United States of America, Plaintiff-appellee, v. Teodulo Hernandez-alvarado, Defendant-appellant, 967 F.2d 593 (9th Cir. 1992)

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US Court of Appeals for the Ninth Circuit - 967 F.2d 593 (9th Cir. 1992) Submitted June 10, 1992. *Decided June 18, 1992

Before FLETCHER, LEAVY and T.G. NELSON Circuit Judges.

MEMORANDUM** 

Teodulo Hernandez-Alvarado appeals his conviction and sentence, following jury trial, for conspiracy, distribution and possession with intent to distribute cocaine, in violation of 21 U.S.C. §§ 841(a) (1) and 846. Pursuant to Anders v. California, 386 U.S. 738 (1967), Hernandez-Alvarado's counsel filed a brief which identified two possible issues for review: (1) whether the district court abused its discretion by admitting allegedly inaccurate English transcripts of tape-recorded Spanish conversations between Hernandez-Alvarado, his co-conspirators and a confidential informant ("CI") into evidence; and (2) whether the district court clearly erred by denying Hernandez-Alvarado's request for a two-level reduction of his offense level for acceptance of responsibility pursuant to section 3E1.1 of the United States Sentencing Guidelines ("Guidelines"). We have jurisdiction pursuant to 28 U.S.C. § 1291, and we grant counsel's request to withdraw and affirm the district court judgment.1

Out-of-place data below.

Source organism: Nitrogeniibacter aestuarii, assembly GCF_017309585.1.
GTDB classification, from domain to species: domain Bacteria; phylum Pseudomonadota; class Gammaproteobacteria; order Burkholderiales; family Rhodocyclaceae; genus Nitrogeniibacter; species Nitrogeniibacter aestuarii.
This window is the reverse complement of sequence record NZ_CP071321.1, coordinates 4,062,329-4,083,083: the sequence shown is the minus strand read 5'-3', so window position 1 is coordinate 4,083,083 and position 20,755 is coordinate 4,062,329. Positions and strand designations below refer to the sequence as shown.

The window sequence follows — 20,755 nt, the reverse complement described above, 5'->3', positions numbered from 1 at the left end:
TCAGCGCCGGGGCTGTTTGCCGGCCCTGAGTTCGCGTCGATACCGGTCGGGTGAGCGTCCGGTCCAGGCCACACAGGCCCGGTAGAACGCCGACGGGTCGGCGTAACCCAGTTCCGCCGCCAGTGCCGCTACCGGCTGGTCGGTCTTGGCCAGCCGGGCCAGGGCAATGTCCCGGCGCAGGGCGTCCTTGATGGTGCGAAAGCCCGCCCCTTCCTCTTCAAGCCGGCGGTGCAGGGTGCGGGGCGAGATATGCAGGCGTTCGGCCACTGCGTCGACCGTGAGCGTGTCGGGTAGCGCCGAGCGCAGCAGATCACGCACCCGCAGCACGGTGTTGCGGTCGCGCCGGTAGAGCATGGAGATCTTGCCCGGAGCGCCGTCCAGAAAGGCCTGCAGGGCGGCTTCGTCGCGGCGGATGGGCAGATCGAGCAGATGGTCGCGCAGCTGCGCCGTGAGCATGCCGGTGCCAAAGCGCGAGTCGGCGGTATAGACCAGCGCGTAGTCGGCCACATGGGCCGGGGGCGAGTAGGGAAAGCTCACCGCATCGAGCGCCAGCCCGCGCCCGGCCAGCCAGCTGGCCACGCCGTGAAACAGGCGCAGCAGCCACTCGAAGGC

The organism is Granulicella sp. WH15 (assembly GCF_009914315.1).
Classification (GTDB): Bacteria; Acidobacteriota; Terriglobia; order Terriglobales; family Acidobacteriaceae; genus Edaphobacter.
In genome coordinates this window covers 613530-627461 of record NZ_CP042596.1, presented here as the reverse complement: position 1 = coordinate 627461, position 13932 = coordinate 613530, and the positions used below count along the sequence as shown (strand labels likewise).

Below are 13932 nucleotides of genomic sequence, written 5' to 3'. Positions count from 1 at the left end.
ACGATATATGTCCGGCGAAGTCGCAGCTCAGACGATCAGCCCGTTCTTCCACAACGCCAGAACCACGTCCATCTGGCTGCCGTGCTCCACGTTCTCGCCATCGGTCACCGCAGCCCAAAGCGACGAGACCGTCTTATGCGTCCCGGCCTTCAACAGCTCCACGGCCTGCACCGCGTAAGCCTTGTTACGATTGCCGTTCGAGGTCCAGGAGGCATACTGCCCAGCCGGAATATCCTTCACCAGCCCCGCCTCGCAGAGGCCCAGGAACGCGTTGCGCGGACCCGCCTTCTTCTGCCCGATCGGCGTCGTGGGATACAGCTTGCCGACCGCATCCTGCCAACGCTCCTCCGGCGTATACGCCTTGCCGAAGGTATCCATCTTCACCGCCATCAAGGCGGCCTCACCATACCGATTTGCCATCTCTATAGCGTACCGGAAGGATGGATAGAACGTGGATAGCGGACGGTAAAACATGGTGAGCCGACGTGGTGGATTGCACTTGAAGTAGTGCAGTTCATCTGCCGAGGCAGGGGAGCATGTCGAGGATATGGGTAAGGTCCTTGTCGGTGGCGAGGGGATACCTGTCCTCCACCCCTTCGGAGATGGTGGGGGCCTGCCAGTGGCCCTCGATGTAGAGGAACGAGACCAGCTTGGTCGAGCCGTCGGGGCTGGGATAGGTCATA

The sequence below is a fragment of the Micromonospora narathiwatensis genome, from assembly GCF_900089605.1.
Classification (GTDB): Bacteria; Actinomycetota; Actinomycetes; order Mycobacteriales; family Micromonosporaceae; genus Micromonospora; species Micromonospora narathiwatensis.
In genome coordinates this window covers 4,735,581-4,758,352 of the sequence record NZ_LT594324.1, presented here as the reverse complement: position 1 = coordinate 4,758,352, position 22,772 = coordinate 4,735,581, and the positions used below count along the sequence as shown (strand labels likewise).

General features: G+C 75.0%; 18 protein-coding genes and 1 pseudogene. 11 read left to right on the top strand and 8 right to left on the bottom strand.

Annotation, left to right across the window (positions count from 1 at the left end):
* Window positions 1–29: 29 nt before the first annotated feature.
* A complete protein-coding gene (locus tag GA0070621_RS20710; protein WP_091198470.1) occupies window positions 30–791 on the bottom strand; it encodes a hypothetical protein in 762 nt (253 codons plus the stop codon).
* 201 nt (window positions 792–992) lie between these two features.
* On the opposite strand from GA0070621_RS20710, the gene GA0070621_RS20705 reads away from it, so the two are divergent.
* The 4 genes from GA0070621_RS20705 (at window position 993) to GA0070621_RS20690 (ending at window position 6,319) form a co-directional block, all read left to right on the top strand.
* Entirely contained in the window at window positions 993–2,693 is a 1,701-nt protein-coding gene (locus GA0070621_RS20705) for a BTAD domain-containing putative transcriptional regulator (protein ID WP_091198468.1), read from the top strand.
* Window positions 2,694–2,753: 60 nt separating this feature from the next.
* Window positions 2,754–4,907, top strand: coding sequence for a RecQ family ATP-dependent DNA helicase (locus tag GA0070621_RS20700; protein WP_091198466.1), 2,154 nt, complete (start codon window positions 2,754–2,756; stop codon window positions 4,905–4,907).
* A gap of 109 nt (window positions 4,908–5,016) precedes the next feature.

I. Use of Government-Prepared English Transcripts

Hernandez-Alvarado contends that the district court abused its discretion by allowing the jury to use government-prepared English transcripts as an aid in listening to tape-recorded Spanish conversations. This contention lacks merit.

We review for abuse of discretion a district court's decision to allow a jury to use written transcripts as an aid in listening to tape recordings. United States v. Booker, 952 F.2d 247, 249 (9th Cir. 1991); United States v. Hsieh Hui Mei Chen, 754 F.2d 817, 824 (9th Cir.) (Chen), cert. denied, 471 U.S. 1139 (1985).